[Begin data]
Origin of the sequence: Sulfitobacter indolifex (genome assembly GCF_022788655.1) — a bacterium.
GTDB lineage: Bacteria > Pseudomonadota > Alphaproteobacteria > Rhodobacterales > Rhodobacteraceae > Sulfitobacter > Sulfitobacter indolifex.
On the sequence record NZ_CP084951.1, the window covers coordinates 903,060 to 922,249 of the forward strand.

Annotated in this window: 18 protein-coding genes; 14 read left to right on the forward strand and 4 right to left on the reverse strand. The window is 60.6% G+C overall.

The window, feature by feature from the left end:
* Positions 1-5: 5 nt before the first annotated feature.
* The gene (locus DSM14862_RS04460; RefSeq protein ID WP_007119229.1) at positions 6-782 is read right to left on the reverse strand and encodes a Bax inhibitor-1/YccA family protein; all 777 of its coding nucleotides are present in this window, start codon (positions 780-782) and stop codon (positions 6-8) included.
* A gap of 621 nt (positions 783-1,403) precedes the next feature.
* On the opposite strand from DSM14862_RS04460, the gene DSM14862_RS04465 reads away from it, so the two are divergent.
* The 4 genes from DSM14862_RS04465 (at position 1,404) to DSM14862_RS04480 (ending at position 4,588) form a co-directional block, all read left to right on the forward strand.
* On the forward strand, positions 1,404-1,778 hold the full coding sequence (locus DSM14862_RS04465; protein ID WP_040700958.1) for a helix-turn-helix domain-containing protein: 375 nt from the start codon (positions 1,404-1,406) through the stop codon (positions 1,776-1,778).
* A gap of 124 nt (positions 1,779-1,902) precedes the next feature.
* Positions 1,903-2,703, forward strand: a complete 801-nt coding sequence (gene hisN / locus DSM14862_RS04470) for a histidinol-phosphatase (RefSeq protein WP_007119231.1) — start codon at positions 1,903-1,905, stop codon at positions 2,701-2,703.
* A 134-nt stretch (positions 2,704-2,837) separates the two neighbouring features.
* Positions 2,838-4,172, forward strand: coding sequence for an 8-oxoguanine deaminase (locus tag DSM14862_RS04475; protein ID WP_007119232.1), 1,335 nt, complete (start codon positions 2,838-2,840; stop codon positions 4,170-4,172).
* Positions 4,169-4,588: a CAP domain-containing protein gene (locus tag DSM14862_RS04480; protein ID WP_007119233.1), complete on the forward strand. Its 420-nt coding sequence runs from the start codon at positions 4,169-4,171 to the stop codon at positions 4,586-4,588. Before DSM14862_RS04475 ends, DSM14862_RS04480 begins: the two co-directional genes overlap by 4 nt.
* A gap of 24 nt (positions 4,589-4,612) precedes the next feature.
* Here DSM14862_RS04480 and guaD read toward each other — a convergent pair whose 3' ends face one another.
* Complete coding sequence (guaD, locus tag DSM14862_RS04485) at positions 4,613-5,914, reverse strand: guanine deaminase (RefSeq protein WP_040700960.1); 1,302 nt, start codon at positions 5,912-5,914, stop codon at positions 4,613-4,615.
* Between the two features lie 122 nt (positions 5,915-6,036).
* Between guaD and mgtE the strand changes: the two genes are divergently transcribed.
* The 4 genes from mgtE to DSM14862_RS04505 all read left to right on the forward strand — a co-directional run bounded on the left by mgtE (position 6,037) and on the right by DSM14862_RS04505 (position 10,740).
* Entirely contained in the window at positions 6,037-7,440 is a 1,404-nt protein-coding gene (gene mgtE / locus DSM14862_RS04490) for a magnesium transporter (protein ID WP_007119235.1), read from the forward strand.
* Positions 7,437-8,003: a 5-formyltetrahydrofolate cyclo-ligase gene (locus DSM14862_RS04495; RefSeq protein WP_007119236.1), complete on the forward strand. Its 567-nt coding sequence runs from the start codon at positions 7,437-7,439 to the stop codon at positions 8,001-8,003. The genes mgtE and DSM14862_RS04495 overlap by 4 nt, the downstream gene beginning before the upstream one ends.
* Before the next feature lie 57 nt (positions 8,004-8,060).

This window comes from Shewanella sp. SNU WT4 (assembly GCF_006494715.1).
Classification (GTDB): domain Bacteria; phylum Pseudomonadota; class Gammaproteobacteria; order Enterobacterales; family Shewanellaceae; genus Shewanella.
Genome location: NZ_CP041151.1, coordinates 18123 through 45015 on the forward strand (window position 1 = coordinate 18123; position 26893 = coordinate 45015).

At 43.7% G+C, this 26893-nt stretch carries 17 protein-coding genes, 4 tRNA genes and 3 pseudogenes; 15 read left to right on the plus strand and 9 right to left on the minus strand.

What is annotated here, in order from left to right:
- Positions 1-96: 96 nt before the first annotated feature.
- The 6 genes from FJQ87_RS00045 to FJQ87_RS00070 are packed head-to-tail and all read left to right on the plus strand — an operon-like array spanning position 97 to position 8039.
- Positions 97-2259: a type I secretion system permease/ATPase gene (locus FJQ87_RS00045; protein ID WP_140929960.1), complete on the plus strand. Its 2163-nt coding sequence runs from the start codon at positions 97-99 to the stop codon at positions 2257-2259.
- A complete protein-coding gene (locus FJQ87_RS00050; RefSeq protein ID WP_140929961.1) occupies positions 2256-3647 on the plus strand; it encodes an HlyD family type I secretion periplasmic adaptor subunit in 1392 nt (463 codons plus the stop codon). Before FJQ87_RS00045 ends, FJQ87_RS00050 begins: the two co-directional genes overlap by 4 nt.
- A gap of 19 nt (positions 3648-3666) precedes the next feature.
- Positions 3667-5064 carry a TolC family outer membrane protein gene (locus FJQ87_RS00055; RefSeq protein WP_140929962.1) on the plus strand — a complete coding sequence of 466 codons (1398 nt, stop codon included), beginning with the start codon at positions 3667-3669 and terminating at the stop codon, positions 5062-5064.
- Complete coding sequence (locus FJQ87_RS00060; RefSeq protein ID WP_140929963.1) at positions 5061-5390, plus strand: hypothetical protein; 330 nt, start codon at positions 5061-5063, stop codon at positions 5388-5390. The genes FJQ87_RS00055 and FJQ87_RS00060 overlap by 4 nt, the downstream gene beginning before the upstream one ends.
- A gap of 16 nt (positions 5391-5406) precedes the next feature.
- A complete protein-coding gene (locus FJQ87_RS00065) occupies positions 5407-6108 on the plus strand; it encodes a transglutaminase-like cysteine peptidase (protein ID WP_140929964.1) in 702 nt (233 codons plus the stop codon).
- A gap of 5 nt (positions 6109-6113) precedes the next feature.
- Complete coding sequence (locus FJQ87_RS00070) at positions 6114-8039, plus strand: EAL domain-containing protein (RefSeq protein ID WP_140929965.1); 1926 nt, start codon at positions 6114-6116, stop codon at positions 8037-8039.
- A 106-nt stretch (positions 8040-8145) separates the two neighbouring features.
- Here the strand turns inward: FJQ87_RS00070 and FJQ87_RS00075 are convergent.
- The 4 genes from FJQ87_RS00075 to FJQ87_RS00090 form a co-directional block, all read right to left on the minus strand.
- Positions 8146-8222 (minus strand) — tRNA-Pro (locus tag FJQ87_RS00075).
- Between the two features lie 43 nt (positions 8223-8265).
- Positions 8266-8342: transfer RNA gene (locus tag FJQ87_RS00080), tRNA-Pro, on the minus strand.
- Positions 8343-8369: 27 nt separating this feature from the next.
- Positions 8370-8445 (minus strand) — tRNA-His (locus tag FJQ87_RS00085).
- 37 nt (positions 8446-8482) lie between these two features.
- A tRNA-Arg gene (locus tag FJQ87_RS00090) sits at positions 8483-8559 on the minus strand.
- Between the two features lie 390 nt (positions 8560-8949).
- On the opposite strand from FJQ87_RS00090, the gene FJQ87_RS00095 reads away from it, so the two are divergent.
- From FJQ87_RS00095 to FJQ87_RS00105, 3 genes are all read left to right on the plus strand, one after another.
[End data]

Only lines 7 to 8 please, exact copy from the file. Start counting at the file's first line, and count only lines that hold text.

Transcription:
* The gene (locus DSM14862_RS04460; RefSeq protein ID WP_007119229.1) at positions 6-782 is read right to left on the reverse strand and encodes a Bax inhibitor-1/YccA family protein; all 777 of its coding nucleotides are present in this window, start codon (positions 780-782) and stop codon (positions 6-8) included.
* A gap of 621 nt (positions 783-1,403) precedes the next feature.